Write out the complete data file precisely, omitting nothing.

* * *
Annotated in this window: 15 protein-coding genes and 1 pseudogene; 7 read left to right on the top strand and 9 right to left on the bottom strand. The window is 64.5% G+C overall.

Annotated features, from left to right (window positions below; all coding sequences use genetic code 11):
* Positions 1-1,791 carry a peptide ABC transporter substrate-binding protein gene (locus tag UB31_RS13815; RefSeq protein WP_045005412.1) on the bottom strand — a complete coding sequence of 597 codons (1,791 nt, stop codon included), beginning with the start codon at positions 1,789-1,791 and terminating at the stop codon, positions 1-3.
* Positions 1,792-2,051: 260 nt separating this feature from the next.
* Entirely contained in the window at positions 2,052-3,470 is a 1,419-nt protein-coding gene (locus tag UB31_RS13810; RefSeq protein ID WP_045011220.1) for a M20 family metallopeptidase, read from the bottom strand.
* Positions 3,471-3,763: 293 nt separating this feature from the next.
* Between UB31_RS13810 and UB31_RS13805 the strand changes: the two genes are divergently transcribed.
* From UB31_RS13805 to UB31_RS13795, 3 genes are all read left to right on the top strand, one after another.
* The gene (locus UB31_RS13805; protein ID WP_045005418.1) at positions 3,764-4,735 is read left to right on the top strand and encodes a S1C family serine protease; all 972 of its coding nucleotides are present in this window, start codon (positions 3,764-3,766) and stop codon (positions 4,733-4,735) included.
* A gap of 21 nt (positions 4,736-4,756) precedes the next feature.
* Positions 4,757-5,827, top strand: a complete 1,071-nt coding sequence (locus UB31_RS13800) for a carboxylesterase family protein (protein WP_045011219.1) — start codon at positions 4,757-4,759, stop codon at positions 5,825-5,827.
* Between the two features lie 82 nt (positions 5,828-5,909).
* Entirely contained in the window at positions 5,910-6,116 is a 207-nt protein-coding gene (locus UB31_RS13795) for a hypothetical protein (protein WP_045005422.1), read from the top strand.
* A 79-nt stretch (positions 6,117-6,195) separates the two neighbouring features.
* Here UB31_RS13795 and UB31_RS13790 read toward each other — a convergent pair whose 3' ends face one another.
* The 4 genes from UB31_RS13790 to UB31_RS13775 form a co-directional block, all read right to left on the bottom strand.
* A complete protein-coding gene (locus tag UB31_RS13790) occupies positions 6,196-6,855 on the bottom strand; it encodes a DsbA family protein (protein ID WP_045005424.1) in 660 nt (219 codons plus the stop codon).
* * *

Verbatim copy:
Annotated in this window: 15 protein-coding genes and 1 pseudogene; 7 read left to right on the top strand and 9 right to left on the bottom strand. The window is 64.5% G+C overall.

Annotated features, from left to right (window positions below; all coding sequences use genetic code 11):
* Positions 1-1,791 carry a peptide ABC transporter substrate-binding protein gene (locus tag UB31_RS13815; RefSeq protein WP_045005412.1) on the bottom strand — a complete coding sequence of 597 codons (1,791 nt, stop codon included), beginning with the start codon at positions 1,789-1,791 and terminating at the stop codon, positions 1-3.
* Positions 1,792-2,051: 260 nt separating this feature from the next.
* Entirely contained in the window at positions 2,052-3,470 is a 1,419-nt protein-coding gene (locus tag UB31_RS13810; RefSeq protein ID WP_045011220.1) for a M20 family metallopeptidase, read from the bottom strand.
* Positions 3,471-3,763: 293 nt separating this feature from the next.
* Between UB31_RS13810 and UB31_RS13805 the strand changes: the two genes are divergently transcribed.
* From UB31_RS13805 to UB31_RS13795, 3 genes are all read left to right on the top strand, one after another.
* The gene (locus UB31_RS13805; protein ID WP_045005418.1) at positions 3,764-4,735 is read left to right on the top strand and encodes a S1C family serine protease; all 972 of its coding nucleotides are present in this window, start codon (positions 3,764-3,766) and stop codon (positions 4,733-4,735) included.
* A gap of 21 nt (positions 4,736-4,756) precedes the next feature.
* Positions 4,757-5,827, top strand: a complete 1,071-nt coding sequence (locus UB31_RS13800) for a carboxylesterase family protein (protein WP_045011219.1) — start codon at positions 4,757-4,759, stop codon at positions 5,825-5,827.
* Between the two features lie 82 nt (positions 5,828-5,909).
* Entirely contained in the window at positions 5,910-6,116 is a 207-nt protein-coding gene (locus UB31_RS13795) for a hypothetical protein (protein WP_045005422.1), read from the top strand.
* A 79-nt stretch (positions 6,117-6,195) separates the two neighbouring features.
* Here UB31_RS13795 and UB31_RS13790 read toward each other — a convergent pair whose 3' ends face one another.
* The 4 genes from UB31_RS13790 to UB31_RS13775 form a co-directional block, all read right to left on the bottom strand.
* A complete protein-coding gene (locus tag UB31_RS13790) occupies positions 6,196-6,855 on the bottom strand; it encodes a DsbA family protein (protein ID WP_045005424.1) in 660 nt (219 codons plus the stop codon).